Most of us respond to questions about our financial prospects after retirement with sentiments that could be best be compared to the look on Captain Quint’s face when he realized he was about to be eaten by the shark in the 1970s classic Jaws.
There is a $6.6tn gap between what we collectively have on hand and what we will need to see us through our post-employment lives, The Center for Retirement Research at Boston College estimates. Experts routinely say the next generation of retirees will be the first to live more hardscrabble lives than their parents in old age in decades.
American families saw their net worth decline by almost 4% between 2007 and 2010, mainly due to the impact of the real estate crash. As a group, Americans have $9.5tn in retirement savings accounts. It sounds like an enormous sum of money but, in fact, it is nowhere near enough.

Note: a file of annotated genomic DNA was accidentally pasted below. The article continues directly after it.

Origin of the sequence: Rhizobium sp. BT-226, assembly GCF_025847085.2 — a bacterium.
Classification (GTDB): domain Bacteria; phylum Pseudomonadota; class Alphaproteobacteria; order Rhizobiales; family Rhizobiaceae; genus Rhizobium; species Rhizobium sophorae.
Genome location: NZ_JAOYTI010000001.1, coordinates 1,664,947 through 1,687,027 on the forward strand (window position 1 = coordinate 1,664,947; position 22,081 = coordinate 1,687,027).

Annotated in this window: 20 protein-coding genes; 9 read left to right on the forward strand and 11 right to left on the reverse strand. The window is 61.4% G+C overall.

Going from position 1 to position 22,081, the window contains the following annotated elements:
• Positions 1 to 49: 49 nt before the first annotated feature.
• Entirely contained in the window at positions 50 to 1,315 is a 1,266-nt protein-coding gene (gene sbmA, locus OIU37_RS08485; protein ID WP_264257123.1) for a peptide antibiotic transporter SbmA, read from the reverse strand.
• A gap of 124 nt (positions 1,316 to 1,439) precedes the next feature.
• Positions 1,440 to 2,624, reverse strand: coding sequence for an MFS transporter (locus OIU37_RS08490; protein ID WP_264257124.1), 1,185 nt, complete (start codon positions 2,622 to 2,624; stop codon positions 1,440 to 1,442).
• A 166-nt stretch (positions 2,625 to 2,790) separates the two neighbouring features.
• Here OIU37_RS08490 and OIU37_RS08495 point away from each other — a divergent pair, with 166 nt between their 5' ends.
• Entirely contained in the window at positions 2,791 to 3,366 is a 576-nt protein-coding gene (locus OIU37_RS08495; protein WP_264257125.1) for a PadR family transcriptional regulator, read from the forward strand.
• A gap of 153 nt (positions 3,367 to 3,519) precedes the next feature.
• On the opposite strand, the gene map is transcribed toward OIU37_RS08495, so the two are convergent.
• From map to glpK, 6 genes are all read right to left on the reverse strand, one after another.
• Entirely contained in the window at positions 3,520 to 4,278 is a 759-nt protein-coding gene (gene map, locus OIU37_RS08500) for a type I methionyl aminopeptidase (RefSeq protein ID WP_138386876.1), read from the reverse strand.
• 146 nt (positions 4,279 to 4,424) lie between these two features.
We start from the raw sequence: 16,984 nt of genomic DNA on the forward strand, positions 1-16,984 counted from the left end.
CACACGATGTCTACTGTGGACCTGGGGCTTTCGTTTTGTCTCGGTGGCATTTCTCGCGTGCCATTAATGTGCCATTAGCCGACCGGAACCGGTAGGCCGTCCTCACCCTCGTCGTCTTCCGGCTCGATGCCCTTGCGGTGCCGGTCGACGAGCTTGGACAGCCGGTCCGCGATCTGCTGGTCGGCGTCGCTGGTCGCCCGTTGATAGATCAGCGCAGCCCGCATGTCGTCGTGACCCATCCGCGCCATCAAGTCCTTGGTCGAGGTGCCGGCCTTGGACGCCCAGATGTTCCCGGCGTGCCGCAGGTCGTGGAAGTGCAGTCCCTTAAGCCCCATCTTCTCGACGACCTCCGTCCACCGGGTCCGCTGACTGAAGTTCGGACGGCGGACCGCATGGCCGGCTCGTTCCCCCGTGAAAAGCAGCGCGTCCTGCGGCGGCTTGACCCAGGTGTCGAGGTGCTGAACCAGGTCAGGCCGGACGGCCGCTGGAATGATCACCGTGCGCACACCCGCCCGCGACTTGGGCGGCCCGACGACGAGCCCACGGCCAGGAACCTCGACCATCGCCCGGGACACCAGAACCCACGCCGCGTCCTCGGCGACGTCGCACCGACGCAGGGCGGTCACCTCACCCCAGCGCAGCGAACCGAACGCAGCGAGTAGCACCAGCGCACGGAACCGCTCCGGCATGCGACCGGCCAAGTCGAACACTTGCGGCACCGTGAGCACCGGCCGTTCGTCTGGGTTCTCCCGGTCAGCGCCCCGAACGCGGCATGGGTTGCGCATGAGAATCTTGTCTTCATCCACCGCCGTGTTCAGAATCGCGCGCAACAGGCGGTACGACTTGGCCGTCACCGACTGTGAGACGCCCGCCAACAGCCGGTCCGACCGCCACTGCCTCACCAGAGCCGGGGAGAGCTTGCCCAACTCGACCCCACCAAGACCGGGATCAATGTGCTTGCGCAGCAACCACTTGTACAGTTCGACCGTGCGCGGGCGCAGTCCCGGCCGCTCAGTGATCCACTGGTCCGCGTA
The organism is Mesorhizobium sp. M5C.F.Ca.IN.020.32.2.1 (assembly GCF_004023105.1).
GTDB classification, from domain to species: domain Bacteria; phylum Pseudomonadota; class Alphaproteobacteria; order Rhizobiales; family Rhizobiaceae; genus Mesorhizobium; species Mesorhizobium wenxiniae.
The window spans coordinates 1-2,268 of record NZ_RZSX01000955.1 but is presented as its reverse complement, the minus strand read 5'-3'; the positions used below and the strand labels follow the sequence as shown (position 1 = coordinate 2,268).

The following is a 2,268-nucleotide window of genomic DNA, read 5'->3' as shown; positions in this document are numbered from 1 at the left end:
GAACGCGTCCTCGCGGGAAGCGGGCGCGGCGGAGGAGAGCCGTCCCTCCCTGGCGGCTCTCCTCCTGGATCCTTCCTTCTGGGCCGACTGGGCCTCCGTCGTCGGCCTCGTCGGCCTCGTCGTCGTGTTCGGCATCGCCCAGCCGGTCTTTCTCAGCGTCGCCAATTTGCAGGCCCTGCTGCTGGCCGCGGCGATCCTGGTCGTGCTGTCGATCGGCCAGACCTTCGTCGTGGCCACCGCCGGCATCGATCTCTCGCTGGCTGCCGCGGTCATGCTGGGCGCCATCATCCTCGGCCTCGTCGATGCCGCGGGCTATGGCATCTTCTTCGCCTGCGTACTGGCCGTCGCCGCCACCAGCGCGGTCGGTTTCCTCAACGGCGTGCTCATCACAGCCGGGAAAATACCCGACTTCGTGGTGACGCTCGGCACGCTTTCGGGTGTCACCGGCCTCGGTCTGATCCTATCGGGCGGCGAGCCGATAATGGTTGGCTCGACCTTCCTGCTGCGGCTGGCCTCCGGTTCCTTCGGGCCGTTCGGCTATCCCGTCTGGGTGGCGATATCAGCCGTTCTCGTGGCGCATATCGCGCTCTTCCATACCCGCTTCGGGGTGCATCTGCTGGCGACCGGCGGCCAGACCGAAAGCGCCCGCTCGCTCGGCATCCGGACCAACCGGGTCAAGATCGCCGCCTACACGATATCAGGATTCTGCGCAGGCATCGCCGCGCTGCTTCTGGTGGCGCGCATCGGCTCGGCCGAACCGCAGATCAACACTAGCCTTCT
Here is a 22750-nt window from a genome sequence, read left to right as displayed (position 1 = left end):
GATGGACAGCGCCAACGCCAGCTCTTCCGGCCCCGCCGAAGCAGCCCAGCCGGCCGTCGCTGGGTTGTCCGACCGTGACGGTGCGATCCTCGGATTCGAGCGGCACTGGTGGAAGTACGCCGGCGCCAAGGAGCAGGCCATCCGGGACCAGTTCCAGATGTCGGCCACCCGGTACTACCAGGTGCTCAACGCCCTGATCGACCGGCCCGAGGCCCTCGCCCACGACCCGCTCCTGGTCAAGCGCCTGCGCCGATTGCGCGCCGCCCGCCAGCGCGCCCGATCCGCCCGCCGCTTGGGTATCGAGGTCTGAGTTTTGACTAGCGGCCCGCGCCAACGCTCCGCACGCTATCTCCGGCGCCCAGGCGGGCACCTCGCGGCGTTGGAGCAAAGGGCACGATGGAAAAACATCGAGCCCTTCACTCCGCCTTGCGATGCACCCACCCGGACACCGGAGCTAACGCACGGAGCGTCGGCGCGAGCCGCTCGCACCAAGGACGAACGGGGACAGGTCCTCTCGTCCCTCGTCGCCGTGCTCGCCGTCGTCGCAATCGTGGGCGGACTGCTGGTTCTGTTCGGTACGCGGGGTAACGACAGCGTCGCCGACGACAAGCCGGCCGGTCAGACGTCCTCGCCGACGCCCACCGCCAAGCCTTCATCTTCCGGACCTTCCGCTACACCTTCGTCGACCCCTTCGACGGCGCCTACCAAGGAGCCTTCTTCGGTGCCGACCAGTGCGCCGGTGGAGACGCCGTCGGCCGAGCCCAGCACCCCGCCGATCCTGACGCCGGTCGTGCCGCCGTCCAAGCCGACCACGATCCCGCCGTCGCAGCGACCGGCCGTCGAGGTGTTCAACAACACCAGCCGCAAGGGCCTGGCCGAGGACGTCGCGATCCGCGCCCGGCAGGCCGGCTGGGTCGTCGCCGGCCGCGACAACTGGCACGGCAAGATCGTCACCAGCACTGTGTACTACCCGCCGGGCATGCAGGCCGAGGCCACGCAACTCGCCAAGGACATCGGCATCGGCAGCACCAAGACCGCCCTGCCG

Most of us have saved less than $100,000 for our post-work lives. That number creeps up to a median $120,000 for those aged 55 to 64, according to the Center for Retirement Research. The math here is ugly: Fidelity Investments predicts that a couple who retired in 2012 at the age of 65 will need $240,000 for medical expenses alone. Just this month, Deloitte Center for Financial Services discovered that 60% of future retirees are convinced all their savings will go to health care expenses. They’re not wrong. Or at least not too far off.
And, no, the recent record-breaking streak by the Dow is unlikely to save us. Only about half of us have investments in the markets, and even then, for most of us, the amounts are mere trifles. It’s estimated that the top 10% of households when it comes to wealth own 80% of all stocks and mutual fund investments in the United States.